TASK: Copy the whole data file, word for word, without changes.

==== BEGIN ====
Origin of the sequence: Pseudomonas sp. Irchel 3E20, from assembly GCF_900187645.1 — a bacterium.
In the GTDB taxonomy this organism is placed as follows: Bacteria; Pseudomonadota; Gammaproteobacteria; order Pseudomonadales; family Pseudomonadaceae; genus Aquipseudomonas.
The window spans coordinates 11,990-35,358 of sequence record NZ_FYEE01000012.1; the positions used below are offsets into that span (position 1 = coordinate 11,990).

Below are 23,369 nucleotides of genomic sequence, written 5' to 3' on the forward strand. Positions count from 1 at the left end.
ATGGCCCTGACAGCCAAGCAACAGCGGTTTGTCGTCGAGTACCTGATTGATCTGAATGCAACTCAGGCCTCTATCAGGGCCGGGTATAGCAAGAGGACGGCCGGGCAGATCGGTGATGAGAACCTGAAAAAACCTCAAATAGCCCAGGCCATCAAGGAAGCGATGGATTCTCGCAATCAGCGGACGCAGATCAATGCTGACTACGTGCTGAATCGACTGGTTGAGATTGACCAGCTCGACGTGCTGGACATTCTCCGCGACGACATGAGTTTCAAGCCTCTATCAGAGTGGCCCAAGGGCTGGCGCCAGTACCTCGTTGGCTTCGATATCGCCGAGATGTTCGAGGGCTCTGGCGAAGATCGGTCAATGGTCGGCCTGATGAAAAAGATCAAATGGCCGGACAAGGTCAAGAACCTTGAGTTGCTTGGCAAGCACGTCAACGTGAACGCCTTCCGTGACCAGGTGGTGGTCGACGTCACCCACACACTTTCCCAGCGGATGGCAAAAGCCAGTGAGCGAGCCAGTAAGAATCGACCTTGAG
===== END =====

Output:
Origin of the sequence: Pseudomonas sp. Irchel 3E20, from assembly GCF_900187645.1 — a bacterium.
In the GTDB taxonomy this organism is placed as follows: Bacteria; Pseudomonadota; Gammaproteobacteria; order Pseudomonadales; family Pseudomonadaceae; genus Aquipseudomonas.
The window spans coordinates 11,990-35,358 of sequence record NZ_FYEE01000012.1; the positions used below are offsets into that span (position 1 = coordinate 11,990).

Below are 23,369 nucleotides of genomic sequence, written 5' to 3' on the forward strand. Positions count from 1 at the left end.
ATGGCCCTGACAGCCAAGCAACAGCGGTTTGTCGTCGAGTACCTGATTGATCTGAATGCAACTCAGGCCTCTATCAGGGCCGGGTATAGCAAGAGGACGGCCGGGCAGATCGGTGATGAGAACCTGAAAAAACCTCAAATAGCCCAGGCCATCAAGGAAGCGATGGATTCTCGCAATCAGCGGACGCAGATCAATGCTGACTACGTGCTGAATCGACTGGTTGAGATTGACCAGCTCGACGTGCTGGACATTCTCCGCGACGACATGAGTTTCAAGCCTCTATCAGAGTGGCCCAAGGGCTGGCGCCAGTACCTCGTTGGCTTCGATATCGCCGAGATGTTCGAGGGCTCTGGCGAAGATCGGTCAATGGTCGGCCTGATGAAAAAGATCAAATGGCCGGACAAGGTCAAGAACCTTGAGTTGCTTGGCAAGCACGTCAACGTGAACGCCTTCCGTGACCAGGTGGTGGTCGACGTCACCCACACACTTTCCCAGCGGATGGCAAAAGCCAGTGAGCGAGCCAGTAAGAATCGACCTTGAG